Are there any downsides to the transperineal approach?

Looking at the diagram above, you would expect TP biopsy to be painful, which is why it is typically performed under a general anaesthetic (although methods of using local anaesthetic only have been reported). We routinely perform TP biopsy under GA. As a result, men experience no pain during the procedure, and very little afterwards, so that paracetamol is only required occasionally. Although a general anaesthetic is required, it is of a short duration only (less than 30 minutes) and is very safe.

Practitioners of TP biopsy initially reported a higher risk of acute urinary retention (unable to pass urine) with this approach. However, with further experience, and by deliberately avoiding the area around the urethra, this rate dropped so that it is now similar to the risk seen in TRUS biopsy (around 2%). Although a catheter has been used by some doctors, as shown in the diagram above, it is unnecessary.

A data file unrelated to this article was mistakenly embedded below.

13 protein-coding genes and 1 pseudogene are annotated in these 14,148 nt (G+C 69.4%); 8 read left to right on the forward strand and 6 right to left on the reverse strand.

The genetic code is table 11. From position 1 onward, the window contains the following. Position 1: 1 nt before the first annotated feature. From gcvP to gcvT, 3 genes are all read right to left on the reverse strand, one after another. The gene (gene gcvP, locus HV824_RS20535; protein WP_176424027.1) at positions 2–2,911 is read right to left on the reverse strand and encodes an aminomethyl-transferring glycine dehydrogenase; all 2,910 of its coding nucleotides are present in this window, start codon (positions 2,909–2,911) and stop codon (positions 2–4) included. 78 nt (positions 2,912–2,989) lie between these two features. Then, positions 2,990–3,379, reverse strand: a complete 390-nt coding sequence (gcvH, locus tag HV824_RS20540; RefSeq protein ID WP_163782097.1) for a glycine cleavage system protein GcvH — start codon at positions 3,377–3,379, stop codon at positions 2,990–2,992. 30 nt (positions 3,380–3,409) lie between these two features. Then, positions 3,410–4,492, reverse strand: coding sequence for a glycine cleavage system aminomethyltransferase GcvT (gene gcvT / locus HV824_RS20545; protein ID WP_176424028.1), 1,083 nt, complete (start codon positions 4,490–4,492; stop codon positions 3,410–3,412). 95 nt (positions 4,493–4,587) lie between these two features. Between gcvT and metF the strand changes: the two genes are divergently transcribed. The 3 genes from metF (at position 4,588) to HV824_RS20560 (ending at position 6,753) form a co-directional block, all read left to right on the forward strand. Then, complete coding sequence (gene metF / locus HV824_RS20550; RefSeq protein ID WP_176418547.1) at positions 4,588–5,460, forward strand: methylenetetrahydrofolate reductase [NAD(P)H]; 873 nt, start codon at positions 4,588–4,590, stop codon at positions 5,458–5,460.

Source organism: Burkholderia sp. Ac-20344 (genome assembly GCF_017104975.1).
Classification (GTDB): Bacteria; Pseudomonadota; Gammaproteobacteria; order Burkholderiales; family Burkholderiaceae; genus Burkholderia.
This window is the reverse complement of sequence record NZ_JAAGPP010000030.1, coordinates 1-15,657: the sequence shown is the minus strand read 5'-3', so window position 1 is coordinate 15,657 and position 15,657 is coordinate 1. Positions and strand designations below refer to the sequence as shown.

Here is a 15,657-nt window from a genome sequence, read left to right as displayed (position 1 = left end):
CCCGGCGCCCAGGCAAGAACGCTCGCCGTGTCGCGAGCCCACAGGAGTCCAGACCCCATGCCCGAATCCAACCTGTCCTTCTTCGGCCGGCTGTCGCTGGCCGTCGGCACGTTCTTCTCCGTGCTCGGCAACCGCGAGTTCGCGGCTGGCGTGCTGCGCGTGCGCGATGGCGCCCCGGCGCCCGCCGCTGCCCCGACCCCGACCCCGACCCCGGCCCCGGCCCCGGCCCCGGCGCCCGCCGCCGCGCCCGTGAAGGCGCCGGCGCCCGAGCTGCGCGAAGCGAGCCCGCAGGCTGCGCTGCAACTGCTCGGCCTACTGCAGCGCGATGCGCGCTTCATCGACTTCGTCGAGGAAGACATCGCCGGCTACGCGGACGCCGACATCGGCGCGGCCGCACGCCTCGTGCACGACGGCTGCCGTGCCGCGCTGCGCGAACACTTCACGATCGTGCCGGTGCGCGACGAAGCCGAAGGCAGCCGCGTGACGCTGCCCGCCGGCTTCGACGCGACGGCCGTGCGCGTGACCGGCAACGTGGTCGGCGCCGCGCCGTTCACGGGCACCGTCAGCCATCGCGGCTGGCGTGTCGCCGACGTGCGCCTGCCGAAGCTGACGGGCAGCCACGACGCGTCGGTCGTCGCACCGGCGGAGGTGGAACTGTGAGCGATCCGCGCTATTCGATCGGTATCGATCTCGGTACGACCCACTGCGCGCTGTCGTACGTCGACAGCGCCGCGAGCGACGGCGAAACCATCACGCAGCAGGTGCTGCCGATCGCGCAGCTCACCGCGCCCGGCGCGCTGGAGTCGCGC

Due to anecdotal experience, some urologists have been concerned that TP biopsy may lead to erectile dysfunction by damaging the erectile nerves or to more difficult surgery if cancer is found and the prostate needs to be removed. However, evidence to date, albeit scant, does not support either of these concerns.


Is it as good as TRUS at cancer detection?

According to the scientific literature, TP biopsy is at least equivalent to TRUS biopsy in its ability to detect cancer. Some research has also found improved detection of cancers at the front of the prostate (anterior). This may be due to the typically easy access TP biopsy provides to all areas of the prostate, particularly anteriorly. Conversely, it can often be difficult to reach the anterior prostate via TRUS biopsy, especially in large glands.


What other advantage might TP biopsy provide?

In TP biopsy, the ultrasound probe is stabilized by equipment that is fixed to the operating table. The grid through which the biopsy needle is passed is, in turn, stabilized against the ultrasound probe. This set-up permits accurate and reproducible biopsy needle placement.